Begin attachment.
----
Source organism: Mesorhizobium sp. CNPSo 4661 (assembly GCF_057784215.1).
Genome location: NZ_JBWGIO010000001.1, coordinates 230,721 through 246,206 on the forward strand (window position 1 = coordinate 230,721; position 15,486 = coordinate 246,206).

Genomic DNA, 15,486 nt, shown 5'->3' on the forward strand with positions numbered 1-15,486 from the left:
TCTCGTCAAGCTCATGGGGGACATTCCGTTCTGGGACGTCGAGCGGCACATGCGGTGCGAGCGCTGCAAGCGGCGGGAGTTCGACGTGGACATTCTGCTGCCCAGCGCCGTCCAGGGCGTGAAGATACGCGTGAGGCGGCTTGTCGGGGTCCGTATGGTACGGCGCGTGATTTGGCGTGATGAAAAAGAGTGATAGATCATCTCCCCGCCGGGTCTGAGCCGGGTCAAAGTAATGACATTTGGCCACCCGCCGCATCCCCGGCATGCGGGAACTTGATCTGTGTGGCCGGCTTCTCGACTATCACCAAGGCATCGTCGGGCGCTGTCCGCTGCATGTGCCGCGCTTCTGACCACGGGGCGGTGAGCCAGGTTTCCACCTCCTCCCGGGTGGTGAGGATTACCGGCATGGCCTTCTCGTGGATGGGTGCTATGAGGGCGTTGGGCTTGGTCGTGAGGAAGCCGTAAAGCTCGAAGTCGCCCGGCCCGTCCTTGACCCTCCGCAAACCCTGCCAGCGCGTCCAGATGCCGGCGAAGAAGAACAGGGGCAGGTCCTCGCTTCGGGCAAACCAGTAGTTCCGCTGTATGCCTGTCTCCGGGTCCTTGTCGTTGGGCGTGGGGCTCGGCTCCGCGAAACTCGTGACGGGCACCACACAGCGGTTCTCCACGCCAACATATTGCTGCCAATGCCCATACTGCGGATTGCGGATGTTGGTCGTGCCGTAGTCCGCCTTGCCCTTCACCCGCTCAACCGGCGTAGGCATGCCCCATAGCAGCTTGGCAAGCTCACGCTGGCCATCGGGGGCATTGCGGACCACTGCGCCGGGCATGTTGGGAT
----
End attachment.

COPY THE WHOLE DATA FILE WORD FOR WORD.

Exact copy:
Source organism: Mesorhizobium sp. CNPSo 4661 (assembly GCF_057784215.1).
Genome location: NZ_JBWGIO010000001.1, coordinates 230,721 through 246,206 on the forward strand (window position 1 = coordinate 230,721; position 15,486 = coordinate 246,206).

Genomic DNA, 15,486 nt, shown 5'->3' on the forward strand with positions numbered 1-15,486 from the left:
TCTCGTCAAGCTCATGGGGGACATTCCGTTCTGGGACGTCGAGCGGCACATGCGGTGCGAGCGCTGCAAGCGGCGGGAGTTCGACGTGGACATTCTGCTGCCCAGCGCCGTCCAGGGCGTGAAGATACGCGTGAGGCGGCTTGTCGGGGTCCGTATGGTACGGCGCGTGATTTGGCGTGATGAAAAAGAGTGATAGATCATCTCCCCGCCGGGTCTGAGCCGGGTCAAAGTAATGACATTTGGCCACCCGCCGCATCCCCGGCATGCGGGAACTTGATCTGTGTGGCCGGCTTCTCGACTATCACCAAGGCATCGTCGGGCGCTGTCCGCTGCATGTGCCGCGCTTCTGACCACGGGGCGGTGAGCCAGGTTTCCACCTCCTCCCGGGTGGTGAGGATTACCGGCATGGCCTTCTCGTGGATGGGTGCTATGAGGGCGTTGGGCTTGGTCGTGAGGAAGCCGTAAAGCTCGAAGTCGCCCGGCCCGTCCTTGACCCTCCGCAAACCCTGCCAGCGCGTCCAGATGCCGGCGAAGAAGAACAGGGGCAGGTCCTCGCTTCGGGCAAACCAGTAGTTCCGCTGTATGCCTGTCTCCGGGTCCTTGTCGTTGGGCGTGGGGCTCGGCTCCGCGAAACTCGTGACGGGCACCACACAGCGGTTCTCCACGCCAACATATTGCTGCCAATGCCCATACTGCGGATTGCGGATGTTGGTCGTGCCGTAGTCCGCCTTGCCCTTCACCCGCTCAACCGGCGTAGGCATGCCCCATAGCAGCTTGGCAAGCTCACGCTGGCCATCGGGGGCATTGCGGACCACTGCGCCGGGCATGTTGGGAT